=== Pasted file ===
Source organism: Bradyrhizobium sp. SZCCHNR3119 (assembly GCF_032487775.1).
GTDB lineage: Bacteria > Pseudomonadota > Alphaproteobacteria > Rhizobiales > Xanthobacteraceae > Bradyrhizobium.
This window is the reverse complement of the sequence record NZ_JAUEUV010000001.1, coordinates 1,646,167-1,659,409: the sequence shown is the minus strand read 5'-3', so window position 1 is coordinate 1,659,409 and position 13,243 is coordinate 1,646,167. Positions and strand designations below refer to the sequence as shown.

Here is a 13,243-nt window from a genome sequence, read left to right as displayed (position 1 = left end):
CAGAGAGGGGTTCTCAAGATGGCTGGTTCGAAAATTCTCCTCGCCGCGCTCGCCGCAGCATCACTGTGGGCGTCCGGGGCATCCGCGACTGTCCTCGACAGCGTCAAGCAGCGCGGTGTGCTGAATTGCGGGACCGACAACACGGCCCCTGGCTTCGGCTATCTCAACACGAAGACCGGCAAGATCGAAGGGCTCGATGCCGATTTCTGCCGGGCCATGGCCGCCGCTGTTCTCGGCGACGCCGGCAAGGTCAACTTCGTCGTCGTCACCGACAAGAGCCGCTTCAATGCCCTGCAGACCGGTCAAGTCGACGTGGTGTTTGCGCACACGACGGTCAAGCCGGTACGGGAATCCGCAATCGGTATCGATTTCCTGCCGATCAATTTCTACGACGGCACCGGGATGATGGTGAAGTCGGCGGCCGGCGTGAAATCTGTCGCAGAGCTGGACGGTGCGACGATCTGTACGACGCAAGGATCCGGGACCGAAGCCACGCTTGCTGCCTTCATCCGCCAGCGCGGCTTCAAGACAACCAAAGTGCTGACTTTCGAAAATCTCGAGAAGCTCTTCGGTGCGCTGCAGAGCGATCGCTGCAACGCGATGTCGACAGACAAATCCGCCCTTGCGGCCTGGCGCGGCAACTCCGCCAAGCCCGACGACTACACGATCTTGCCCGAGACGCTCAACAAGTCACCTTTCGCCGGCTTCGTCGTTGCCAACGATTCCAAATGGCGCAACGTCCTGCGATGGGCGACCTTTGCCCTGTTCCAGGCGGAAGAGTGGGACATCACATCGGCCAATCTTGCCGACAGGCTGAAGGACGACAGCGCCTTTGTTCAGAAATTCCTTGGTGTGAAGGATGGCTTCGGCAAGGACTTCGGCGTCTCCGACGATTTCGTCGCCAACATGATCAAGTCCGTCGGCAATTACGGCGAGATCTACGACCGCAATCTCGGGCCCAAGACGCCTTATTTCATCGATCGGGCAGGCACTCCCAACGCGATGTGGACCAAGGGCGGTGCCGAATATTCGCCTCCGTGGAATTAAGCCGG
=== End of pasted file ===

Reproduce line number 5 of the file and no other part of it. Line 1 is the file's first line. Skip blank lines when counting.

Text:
CAGAGAGGGGTTCTCAAGATGGCTGGTTCGAAAATTCTCCTCGCCGCGCTCGCCGCAGCATCACTGTGGGCGTCCGGGGCATCCGCGACTGTCCTCGACAGCGTCAAGCAGCGCGGTGTGCTGAATTGCGGGACCGACAACACGGCCCCTGGCTTCGGCTATCTCAACACGAAGACCGGCAAGATCGAAGGGCTCGATGCCGATTTCTGCCGGGCCATGGCCGCCGCTGTTCTCGGCGACGCCGGCAAGGTCAACTTCGTCGTCGTCACCGACAAGAGCCGCTTCAATGCCCTGCAGACCGGTCAAGTCGACGTGGTGTTTGCGCACACGACGGTCAAGCCGGTACGGGAATCCGCAATCGGTATCGATTTCCTGCCGATCAATTTCTACGACGGCACCGGGATGATGGTGAAGTCGGCGGCCGGCGTGAAATCTGTCGCAGAGCTGGACGGTGCGACGATCTGTACGACGCAAGGATCCGGGACCGAAGCCACGCTTGCTGCCTTCATCCGCCAGCGCGGCTTCAAGACAACCAAAGTGCTGACTTTCGAAAATCTCGAGAAGCTCTTCGGTGCGCTGCAGAGCGATCGCTGCAACGCGATGTCGACAGACAAATCCGCCCTTGCGGCCTGGCGCGGCAACTCCGCCAAGCCCGACGACTACACGATCTTGCCCGAGACGCTCAACAAGTCACCTTTCGCCGGCTTCGTCGTTGCCAACGATTCCAAATGGCGCAACGTCCTGCGATGGGCGACCTTTGCCCTGTTCCAGGCGGAAGAGTGGGACATCACATCGGCCAATCTTGCCGACAGGCTGAAGGACGACAGCGCCTTTGTTCAGAAATTCCTTGGTGTGAAGGATGGCTTCGGCAAGGACTTCGGCGTCTCCGACGATTTCGTCGCCAACATGATCAAGTCCGTCGGCAATTACGGCGAGATCTACGACCGCAATCTCGGGCCCAAGACGCCTTATTTCATCGATCGGGCAGGCACTCCCAACGCGATGTGGACCAAGGGCGGTGCCGAATATTCGCCTCCGTGGAATTAAGCCGG